There seems to be something special about coworking spaces. As researchers who have, for years, studied how employees thrive, we were surprised to discover that people who belong to them report levels of thriving that approach an average of 6 on a 7-point scale. This is at least a point higher than the average for employees who do their jobs in regular offices, and something so unheard of that we had to look at the data again.
What makes coworking spaces – defined as membership-based workspaces where diverse groups of freelancers, remote workers, and other independent professionals work together in a shared, communal setting – so effective? And are there lessons for more traditional offices?
Unlike a traditional office, coworking spaces consist of members who work for a range of different companies, ventures, and projects. Because there is little direct competition or internal politics, they don’t feel they have to put on a work persona to fit in.
We work in a culture where it is the norm to help each other out, and there are many opportunities to do so; the variety of workers in the space means that coworkers have unique skill sets that they can provide to other community members.
Coworking spaces are normally accessible 24/7. People can decide whether to put in a long day when they have a deadline or want to show progress or can decide to take a long break in the middle of the day to go to the gym. They can choose whether they want to work in a quiet space so they can focus, or in a more collaborative space with shared tables where interaction is encouraged. They can even decide to work from home, without repercussion, if they need to meet a repairperson or deal with a family member need.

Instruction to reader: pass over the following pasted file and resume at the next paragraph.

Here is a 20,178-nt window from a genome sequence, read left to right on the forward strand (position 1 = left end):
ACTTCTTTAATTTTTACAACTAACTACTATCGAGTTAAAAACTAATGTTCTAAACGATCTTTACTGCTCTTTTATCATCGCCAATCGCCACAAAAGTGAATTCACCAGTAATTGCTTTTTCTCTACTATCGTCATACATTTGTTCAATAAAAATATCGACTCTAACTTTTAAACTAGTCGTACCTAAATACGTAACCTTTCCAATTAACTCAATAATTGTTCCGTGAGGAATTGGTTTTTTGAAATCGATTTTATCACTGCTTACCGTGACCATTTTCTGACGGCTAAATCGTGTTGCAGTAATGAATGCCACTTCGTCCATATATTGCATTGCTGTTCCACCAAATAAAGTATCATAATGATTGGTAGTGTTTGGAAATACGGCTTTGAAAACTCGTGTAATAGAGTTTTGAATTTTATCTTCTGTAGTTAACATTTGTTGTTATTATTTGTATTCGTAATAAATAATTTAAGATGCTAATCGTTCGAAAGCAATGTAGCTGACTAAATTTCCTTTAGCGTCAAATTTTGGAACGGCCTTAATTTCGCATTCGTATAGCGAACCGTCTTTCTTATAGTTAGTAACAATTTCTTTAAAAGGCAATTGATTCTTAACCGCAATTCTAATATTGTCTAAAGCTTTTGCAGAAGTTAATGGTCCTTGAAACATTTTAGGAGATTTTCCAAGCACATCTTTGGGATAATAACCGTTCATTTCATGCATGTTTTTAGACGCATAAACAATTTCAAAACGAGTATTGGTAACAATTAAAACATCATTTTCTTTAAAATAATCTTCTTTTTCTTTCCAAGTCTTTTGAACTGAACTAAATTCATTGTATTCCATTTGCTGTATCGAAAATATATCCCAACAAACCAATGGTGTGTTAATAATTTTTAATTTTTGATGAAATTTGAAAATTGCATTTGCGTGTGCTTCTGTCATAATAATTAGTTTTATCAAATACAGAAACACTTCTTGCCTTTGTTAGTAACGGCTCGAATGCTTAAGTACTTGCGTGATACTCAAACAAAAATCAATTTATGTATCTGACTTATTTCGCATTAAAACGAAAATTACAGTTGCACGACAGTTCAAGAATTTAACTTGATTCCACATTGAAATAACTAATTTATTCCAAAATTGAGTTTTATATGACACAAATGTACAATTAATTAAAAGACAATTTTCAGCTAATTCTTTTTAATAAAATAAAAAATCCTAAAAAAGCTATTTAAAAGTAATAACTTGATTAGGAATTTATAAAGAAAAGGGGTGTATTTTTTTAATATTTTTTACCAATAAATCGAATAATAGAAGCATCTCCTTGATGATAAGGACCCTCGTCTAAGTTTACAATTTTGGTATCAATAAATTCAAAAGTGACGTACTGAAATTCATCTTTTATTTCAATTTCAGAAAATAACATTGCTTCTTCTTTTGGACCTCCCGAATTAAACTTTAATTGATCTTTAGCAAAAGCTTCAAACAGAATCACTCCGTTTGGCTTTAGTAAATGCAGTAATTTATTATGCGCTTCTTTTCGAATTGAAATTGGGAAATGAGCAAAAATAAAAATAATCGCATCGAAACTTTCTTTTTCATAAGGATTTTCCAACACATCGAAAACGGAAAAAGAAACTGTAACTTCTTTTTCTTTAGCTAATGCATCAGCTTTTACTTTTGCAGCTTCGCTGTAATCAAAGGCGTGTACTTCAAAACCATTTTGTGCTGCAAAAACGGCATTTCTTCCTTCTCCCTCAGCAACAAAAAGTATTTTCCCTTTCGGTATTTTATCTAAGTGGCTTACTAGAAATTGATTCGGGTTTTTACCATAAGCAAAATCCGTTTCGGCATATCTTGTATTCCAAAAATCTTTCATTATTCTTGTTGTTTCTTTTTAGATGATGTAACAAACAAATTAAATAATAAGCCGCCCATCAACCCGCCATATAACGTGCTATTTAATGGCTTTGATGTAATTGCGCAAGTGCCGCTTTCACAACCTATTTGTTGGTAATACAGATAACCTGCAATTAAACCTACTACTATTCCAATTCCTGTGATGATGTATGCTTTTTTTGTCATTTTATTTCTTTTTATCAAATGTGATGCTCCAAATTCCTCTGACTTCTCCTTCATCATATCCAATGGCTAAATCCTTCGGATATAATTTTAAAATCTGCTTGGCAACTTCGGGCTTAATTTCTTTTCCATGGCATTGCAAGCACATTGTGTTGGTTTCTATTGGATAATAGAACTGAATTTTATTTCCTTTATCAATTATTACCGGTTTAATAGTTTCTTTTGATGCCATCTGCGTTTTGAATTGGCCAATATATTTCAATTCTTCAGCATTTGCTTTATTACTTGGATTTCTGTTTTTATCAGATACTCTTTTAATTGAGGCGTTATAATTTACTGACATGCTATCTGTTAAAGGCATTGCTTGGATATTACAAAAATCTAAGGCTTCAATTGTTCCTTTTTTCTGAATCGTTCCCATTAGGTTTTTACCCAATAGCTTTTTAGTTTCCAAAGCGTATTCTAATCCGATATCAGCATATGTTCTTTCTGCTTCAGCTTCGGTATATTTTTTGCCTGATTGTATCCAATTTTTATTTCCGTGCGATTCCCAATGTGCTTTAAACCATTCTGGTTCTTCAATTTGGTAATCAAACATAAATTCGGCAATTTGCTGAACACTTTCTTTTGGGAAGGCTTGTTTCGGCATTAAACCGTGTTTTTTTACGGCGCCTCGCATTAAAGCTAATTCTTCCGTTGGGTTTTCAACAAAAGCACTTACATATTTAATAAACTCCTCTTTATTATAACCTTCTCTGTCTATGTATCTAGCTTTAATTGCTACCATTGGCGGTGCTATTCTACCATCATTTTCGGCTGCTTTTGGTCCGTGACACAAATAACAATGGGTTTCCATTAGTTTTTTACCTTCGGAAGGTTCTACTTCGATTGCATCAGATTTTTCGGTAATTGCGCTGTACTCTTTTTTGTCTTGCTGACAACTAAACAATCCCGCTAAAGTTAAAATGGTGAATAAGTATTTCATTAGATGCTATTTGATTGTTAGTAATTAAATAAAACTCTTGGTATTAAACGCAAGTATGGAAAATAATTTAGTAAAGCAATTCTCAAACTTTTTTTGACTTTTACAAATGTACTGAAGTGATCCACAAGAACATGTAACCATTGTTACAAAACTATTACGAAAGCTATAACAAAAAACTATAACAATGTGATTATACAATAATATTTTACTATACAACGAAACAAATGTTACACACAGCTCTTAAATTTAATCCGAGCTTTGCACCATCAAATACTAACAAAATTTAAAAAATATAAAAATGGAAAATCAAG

Coworking spaces have become more and more popular over the recent years. Employees seem to thrive when they use spaces, much more so than those who use a typical office. Coworking spaces are meant for anyone to use; anyone from any department, project, or company. There is also a lot of working together with these spaces. We, most of the time, want to help each other out and coworking areas give you the ability to do so easily. And not only is it easy to help others out, but you can do it any time of the day or night that you would want to. These spaces are mean to be used or accessed 24/7. With our current world, there is a lot of freedom with work. People have been remote only since the pandemic, others have worked in a hybrid environment, and some are in person completely. But coworking spaces give people a chance to change their environment and continue to do their job. This article has a good basis for some of the research behind coworking spaces. It helps introduce benefits to spaces like these and breaks down how and why they work.